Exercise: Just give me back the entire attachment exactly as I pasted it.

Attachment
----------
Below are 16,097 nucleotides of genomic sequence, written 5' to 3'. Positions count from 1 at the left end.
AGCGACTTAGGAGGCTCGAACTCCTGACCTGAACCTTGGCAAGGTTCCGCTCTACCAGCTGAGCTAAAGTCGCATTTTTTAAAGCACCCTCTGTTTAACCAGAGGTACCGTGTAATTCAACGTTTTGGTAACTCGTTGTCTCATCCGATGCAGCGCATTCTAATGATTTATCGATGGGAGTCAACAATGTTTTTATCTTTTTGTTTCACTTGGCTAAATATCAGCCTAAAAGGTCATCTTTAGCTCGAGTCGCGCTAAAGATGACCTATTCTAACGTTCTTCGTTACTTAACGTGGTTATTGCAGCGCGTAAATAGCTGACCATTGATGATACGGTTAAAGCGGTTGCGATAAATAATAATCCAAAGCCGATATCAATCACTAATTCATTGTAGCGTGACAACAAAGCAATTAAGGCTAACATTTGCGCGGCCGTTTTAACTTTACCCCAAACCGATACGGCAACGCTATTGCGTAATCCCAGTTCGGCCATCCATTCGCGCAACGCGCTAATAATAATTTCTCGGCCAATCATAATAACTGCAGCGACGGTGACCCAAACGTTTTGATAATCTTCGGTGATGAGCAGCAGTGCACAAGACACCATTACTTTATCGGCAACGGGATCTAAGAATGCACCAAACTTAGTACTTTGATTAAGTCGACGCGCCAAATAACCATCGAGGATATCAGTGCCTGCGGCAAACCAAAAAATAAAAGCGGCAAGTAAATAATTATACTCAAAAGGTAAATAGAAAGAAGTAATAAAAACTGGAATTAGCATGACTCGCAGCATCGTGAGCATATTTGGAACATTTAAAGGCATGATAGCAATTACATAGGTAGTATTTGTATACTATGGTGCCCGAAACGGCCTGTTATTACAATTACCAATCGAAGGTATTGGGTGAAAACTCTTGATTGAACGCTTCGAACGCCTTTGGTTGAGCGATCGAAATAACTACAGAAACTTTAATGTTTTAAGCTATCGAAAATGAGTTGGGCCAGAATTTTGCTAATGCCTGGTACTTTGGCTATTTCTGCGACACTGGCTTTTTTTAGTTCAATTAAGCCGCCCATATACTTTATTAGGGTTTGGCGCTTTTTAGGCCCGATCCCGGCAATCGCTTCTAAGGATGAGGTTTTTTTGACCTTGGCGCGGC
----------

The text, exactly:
Below are 16,097 nucleotides of genomic sequence, written 5' to 3'. Positions count from 1 at the left end.
AGCGACTTAGGAGGCTCGAACTCCTGACCTGAACCTTGGCAAGGTTCCGCTCTACCAGCTGAGCTAAAGTCGCATTTTTTAAAGCACCCTCTGTTTAACCAGAGGTACCGTGTAATTCAACGTTTTGGTAACTCGTTGTCTCATCCGATGCAGCGCATTCTAATGATTTATCGATGGGAGTCAACAATGTTTTTATCTTTTTGTTTCACTTGGCTAAATATCAGCCTAAAAGGTCATCTTTAGCTCGAGTCGCGCTAAAGATGACCTATTCTAACGTTCTTCGTTACTTAACGTGGTTATTGCAGCGCGTAAATAGCTGACCATTGATGATACGGTTAAAGCGGTTGCGATAAATAATAATCCAAAGCCGATATCAATCACTAATTCATTGTAGCGTGACAACAAAGCAATTAAGGCTAACATTTGCGCGGCCGTTTTAACTTTACCCCAAACCGATACGGCAACGCTATTGCGTAATCCCAGTTCGGCCATCCATTCGCGCAACGCGCTAATAATAATTTCTCGGCCAATCATAATAACTGCAGCGACGGTGACCCAAACGTTTTGATAATCTTCGGTGATGAGCAGCAGTGCACAAGACACCATTACTTTATCGGCAACGGGATCTAAGAATGCACCAAACTTAGTACTTTGATTAAGTCGACGCGCCAAATAACCATCGAGGATATCAGTGCCTGCGGCAAACCAAAAAATAAAAGCGGCAAGTAAATAATTATACTCAAAAGGTAAATAGAAAGAAGTAATAAAAACTGGAATTAGCATGACTCGCAGCATCGTGAGCATATTTGGAACATTTAAAGGCATGATAGCAATTACATAGGTAGTATTTGTATACTATGGTGCCCGAAACGGCCTGTTATTACAATTACCAATCGAAGGTATTGGGTGAAAACTCTTGATTGAACGCTTCGAACGCCTTTGGTTGAGCGATCGAAATAACTACAGAAACTTTAATGTTTTAAGCTATCGAAAATGAGTTGGGCCAGAATTTTGCTAATGCCTGGTACTTTGGCTATTTCTGCGACACTGGCTTTTTTTAGTTCAATTAAGCCGCCCATATACTTTATTAGGGTTTGGCGCTTTTTAGGCCCGATCCCGGCAATCGCTTCTAAGGATGAGGTTTTTTTGACCTTGGCGCGGC